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Emergency Room Risk



Many emergency departments like ours here in Pittsburgh have added additional staff because we are fielding a multitude of phone calls asking the question, should I come in to be checked? And the answer is absolutely not, for a number of reasons.

Number one, if you think you’re infected with COVID-19 (the novel coronavirus), most emergency departments are not readily capable of testing all suspected patients. We will test patients that are going to be admitted to the hospital and those who meet certain world health organization or CDC or local health department guideline recommendations for testing. In other words, if you come to the emergency department expecting to be tested just because you’re concerned, you’re likely going to be turned away and referred to a local testing facility or site.

The second reason is: the average length of stay in an emergency department in the United States borders on four or five hours, during which time you are in close contact with a multitude of people with a multitude of other medical conditions, some of which may in fact be infected with COVID-19. So while you’re waiting to be seen, you’re in a waiting room filled with people, and while you’re in the emergency department, even though the emergency department staff will do its due diligence to keep you as safe and quarantined as possible, you are still surrounded by pathogens and things that can make you sick. If you feel you need to be tested for COVID-19, contact your primary care physician. Your primary care physician, using the guidance of your local health department, will give you instructions about what to do next.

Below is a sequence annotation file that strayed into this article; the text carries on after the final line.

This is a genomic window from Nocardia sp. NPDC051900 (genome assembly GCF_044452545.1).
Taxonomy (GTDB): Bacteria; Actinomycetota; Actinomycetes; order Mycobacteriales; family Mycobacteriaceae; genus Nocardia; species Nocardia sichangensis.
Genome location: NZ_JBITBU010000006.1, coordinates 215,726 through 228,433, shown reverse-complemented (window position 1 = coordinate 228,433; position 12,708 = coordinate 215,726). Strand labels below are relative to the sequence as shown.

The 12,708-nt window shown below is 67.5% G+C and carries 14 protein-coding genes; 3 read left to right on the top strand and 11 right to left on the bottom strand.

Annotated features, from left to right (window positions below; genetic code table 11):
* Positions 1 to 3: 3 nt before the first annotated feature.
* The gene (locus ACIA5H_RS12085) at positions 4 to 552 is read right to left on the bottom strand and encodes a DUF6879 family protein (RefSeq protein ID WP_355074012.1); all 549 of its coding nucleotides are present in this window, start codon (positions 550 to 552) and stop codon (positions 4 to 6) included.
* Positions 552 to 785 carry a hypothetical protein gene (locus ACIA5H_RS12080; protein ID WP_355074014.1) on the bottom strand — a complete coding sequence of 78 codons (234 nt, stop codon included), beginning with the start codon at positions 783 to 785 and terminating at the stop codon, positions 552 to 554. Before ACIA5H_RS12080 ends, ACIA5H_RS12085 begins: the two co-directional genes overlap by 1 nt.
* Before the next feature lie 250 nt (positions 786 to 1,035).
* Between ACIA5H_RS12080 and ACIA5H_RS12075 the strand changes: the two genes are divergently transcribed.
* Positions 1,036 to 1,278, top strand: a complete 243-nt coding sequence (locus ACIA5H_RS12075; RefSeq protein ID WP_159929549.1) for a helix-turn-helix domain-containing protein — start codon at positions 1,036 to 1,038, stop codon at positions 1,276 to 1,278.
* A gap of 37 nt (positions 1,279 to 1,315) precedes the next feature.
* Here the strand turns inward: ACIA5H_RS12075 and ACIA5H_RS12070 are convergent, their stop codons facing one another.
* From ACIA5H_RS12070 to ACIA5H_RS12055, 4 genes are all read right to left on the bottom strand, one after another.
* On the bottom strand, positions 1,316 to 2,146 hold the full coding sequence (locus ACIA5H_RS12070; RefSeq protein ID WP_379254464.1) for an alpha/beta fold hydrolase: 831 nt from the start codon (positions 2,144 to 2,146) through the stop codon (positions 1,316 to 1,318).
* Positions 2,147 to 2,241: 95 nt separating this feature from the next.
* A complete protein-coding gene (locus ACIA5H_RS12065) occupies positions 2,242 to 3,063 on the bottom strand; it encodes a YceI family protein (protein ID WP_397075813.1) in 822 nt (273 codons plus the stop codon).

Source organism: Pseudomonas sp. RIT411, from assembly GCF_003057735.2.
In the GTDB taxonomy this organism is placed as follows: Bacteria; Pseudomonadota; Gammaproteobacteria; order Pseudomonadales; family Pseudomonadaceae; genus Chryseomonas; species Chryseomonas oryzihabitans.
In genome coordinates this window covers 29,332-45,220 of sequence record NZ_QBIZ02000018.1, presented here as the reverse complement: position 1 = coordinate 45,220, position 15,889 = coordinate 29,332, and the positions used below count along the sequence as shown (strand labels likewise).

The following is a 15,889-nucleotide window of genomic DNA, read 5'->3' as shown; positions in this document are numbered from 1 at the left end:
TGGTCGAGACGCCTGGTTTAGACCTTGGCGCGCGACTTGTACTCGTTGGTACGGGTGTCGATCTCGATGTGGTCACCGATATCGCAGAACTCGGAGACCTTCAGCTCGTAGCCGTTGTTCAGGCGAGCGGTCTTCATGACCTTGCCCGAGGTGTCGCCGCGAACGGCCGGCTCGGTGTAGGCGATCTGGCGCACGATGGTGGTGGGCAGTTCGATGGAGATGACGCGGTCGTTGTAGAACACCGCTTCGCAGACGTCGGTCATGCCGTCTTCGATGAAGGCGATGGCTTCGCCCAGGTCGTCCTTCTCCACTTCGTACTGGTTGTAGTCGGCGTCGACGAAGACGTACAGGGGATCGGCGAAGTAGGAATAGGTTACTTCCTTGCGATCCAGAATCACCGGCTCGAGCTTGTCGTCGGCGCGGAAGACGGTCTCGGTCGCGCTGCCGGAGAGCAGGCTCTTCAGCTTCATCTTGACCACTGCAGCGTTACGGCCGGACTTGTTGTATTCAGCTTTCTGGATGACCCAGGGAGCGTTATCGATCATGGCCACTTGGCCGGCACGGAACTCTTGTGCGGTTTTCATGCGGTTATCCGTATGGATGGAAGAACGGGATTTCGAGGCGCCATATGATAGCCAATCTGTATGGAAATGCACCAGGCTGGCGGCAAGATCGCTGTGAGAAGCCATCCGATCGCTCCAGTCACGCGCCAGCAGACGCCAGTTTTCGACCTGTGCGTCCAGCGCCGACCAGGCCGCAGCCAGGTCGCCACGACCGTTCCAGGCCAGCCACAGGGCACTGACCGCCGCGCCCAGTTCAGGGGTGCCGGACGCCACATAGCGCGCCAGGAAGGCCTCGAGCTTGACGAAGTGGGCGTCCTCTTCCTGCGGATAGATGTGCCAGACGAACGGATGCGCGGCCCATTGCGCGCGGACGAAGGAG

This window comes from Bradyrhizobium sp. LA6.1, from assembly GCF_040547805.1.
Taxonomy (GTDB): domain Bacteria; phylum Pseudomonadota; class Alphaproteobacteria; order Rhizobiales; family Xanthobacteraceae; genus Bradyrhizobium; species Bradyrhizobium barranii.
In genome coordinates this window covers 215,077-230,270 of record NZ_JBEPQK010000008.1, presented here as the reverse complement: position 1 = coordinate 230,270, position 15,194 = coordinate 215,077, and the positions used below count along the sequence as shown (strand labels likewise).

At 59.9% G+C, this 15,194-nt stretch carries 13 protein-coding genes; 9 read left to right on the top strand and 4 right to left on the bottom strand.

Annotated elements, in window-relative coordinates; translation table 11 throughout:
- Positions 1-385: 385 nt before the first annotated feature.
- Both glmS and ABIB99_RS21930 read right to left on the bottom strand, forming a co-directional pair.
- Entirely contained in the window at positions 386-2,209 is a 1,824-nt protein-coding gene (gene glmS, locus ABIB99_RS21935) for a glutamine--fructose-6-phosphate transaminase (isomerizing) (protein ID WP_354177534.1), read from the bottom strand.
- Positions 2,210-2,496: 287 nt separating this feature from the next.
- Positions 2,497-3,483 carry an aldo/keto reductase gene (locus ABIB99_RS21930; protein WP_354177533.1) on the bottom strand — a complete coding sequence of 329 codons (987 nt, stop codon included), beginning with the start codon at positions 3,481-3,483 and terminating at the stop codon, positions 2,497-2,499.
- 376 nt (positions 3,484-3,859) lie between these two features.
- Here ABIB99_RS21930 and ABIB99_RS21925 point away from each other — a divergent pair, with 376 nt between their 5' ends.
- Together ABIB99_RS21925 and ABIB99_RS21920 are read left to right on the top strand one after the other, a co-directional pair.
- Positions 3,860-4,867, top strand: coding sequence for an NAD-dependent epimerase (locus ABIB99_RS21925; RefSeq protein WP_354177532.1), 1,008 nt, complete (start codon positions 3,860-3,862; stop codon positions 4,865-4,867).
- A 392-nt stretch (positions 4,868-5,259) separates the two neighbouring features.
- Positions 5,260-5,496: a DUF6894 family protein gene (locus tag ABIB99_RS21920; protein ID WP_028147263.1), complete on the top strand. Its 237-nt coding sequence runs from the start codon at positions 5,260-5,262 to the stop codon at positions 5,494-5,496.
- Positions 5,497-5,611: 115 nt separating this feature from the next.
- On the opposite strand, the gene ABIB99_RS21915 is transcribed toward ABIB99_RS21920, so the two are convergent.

Now, if you feel that your medical condition is life threatening, whether it’d be something like chest pain or a suspected stroke, or you think you have COVID-19 and are in a higher risk group, or you’re feeling shortness of breath, discomfort in your chest or altered mental status, then you need to come to the emergency department. But you should still expect that you will be subject to rigorous screening before you are seen in the clinical area.

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